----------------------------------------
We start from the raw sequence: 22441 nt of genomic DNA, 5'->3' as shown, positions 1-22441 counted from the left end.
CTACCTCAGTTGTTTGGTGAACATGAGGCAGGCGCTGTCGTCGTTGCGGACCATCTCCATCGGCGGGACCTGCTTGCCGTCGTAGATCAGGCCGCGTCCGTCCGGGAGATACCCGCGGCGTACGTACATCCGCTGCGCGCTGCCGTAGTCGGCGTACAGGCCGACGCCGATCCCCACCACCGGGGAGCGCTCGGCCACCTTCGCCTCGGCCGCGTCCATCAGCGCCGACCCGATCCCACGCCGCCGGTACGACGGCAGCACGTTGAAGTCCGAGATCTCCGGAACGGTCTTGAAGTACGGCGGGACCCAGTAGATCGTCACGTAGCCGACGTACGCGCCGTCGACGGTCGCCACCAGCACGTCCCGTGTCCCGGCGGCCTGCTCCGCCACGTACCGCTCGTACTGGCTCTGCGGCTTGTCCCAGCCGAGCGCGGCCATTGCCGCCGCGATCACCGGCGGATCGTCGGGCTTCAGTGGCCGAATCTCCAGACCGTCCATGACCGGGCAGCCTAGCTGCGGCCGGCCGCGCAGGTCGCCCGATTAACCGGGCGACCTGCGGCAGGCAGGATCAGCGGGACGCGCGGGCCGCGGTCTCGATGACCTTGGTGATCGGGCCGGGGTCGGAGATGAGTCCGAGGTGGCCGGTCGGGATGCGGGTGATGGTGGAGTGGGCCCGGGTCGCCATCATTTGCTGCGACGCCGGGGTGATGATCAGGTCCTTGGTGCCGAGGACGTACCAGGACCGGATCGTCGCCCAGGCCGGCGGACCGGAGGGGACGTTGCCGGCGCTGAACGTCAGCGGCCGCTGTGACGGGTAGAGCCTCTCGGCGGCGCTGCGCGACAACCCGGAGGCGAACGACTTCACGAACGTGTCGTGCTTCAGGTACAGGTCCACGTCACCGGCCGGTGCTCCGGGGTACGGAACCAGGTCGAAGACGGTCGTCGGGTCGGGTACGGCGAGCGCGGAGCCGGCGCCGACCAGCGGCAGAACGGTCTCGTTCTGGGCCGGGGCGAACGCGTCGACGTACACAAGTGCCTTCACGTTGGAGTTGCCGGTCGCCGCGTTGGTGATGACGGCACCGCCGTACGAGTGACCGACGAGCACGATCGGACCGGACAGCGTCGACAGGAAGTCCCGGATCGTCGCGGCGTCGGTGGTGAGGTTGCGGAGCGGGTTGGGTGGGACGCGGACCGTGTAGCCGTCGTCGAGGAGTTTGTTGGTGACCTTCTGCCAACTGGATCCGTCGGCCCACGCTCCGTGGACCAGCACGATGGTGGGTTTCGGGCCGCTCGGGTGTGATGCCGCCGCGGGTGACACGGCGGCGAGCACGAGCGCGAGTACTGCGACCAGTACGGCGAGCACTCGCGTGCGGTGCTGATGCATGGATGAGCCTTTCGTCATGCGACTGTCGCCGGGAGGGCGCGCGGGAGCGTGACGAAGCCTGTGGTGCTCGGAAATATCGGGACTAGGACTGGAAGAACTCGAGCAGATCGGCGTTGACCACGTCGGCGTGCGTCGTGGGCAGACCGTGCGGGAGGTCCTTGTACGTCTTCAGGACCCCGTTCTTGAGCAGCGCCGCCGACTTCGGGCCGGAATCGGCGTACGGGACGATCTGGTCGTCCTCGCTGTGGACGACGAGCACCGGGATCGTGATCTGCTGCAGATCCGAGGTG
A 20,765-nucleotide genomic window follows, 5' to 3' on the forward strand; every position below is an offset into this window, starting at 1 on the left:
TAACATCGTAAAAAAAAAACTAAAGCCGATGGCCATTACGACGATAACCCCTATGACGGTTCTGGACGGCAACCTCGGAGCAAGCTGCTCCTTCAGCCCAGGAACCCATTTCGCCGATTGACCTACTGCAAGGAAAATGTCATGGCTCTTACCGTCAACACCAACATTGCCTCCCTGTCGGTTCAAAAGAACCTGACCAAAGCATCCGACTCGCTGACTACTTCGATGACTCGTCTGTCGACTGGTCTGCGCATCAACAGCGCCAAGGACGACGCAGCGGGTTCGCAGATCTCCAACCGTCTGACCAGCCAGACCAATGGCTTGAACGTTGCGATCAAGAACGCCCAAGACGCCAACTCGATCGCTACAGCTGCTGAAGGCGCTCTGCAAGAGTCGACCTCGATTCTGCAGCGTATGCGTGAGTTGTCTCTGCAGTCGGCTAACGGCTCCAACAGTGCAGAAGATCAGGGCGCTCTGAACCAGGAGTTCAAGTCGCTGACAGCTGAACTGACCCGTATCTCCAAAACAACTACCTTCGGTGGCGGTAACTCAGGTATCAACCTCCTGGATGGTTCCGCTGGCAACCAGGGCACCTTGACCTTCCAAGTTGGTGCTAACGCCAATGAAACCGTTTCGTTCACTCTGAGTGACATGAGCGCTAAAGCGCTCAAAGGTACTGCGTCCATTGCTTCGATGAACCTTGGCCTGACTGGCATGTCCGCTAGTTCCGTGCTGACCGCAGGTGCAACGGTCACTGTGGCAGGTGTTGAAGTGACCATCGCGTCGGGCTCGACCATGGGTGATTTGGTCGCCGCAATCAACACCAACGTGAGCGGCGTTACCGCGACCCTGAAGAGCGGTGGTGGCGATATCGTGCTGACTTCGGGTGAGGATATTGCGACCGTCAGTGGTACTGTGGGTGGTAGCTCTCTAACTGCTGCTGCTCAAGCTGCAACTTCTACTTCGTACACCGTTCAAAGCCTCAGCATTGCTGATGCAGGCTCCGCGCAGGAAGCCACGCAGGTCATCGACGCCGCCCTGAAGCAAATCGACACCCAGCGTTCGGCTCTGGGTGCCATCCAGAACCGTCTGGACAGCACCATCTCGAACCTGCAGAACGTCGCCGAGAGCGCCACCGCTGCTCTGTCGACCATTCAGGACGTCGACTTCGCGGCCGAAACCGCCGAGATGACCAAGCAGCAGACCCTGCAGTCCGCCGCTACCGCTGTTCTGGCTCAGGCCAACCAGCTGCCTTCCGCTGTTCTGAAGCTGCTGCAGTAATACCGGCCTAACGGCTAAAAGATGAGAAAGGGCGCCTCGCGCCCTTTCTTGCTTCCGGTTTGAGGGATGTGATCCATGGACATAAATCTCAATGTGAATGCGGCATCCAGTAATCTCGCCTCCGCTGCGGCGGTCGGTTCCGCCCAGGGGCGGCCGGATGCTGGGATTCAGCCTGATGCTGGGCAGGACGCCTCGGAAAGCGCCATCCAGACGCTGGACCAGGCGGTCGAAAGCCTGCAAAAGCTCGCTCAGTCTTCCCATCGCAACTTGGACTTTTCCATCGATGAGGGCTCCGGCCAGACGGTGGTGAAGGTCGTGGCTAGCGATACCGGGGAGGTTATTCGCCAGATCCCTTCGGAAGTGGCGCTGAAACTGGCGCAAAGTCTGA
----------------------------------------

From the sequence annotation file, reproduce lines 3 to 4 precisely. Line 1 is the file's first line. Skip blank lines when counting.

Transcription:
A 20,765-nucleotide genomic window follows, 5' to 3' on the forward strand; every position below is an offset into this window, starting at 1 on the left:
TAACATCGTAAAAAAAAAACTAAAGCCGATGGCCATTACGACGATAACCCCTATGACGGTTCTGGACGGCAACCTCGGAGCAAGCTGCTCCTTCAGCCCAGGAACCCATTTCGCCGATTGACCTACTGCAAGGAAAATGTCATGGCTCTTACCGTCAACACCAACATTGCCTCCCTGTCGGTTCAAAAGAACCTGACCAAAGCATCCGACTCGCTGACTACTTCGATGACTCGTCTGTCGACTGGTCTGCGCATCAACAGCGCCAAGGACGACGCAGCGGGTTCGCAGATCTCCAACCGTCTGACCAGCCAGACCAATGGCTTGAACGTTGCGATCAAGAACGCCCAAGACGCCAACTCGATCGCTACAGCTGCTGAAGGCGCTCTGCAAGAGTCGACCTCGATTCTGCAGCGTATGCGTGAGTTGTCTCTGCAGTCGGCTAACGGCTCCAACAGTGCAGAAGATCAGGGCGCTCTGAACCAGGAGTTCAAGTCGCTGACAGCTGAACTGACCCGTATCTCCAAAACAACTACCTTCGGTGGCGGTAACTCAGGTATCAACCTCCTGGATGGTTCCGCTGGCAACCAGGGCACCTTGACCTTCCAAGTTGGTGCTAACGCCAATGAAACCGTTTCGTTCACTCTGAGTGACATGAGCGCTAAAGCGCTCAAAGGTACTGCGTCCATTGCTTCGATGAACCTTGGCCTGACTGGCATGTCCGCTAGTTCCGTGCTGACCGCAGGTGCAACGGTCACTGTGGCAGGTGTTGAAGTGACCATCGCGTCGGGCTCGACCATGGGTGATTTGGTCGCCGCAATCAACACCAACGTGAGCGGCGTTACCGCGACCCTGAAGAGCGGTGGTGGCGATATCGTGCTGACTTCGGGTGAGGATATTGCGACCGTCAGTGGTACTGTGGGTGGTAGCTCTCTAACTGCTGCTGCTCAAGCTGCAACTTCTACTTCGTACACCGTTCAAAGCCTCAGCATTGCTGATGCAGGCTCCGCGCAGGAAGCCACGCAGGTCATCGACGCCGCCCTGAAGCAAATCGACACCCAGCGTTCGGCTCTGGGTGCCATCCAGAACCGTCTGGACAGCACCATCTCGAACCTGCAGAACGTCGCCGAGAGCGCCACCGCTGCTCTGTCGACCATTCAGGACGTCGACTTCGCGGCCGAAACCGCCGAGATGACCAAGCAGCAGACCCTGCAGTCCGCCGCTACCGCTGTTCTGGCTCAGGCCAACCAGCTGCCTTCCGCTGTTCTGAAGCTGCTGCAGTAATACCGGCCTAACGGCTAAAAGATGAGAAAGGGCGCCTCGCGCCCTTTCTTGCTTCCGGTTTGAGGGATGTGATCCATGGACATAAATCTCAATGTGAATGCGGCATCCAGTAATCTCGCCTCCGCTGCGGCGGTCGGTTCCGCCCAGGGGCGGCCGGATGCTGGGATTCAGCCTGATGCTGGGCAGGACGCCTCGGAAAGCGCCATCCAGACGCTGGACCAGGCGGTCGAAAGCCTGCAAAAGCTCGCTCAGTCTTCCCATCGCAACTTGGACTTTTCCATCGATGAGGGCTCCGGCCAGACGGTGGTGAAGGTCGTGGCTAGCGATACCGGGGAGGTTATTCGCCAGATCCCTTCGGAAGTGGCGCTGAAACTGGCGCAAAGTCTGA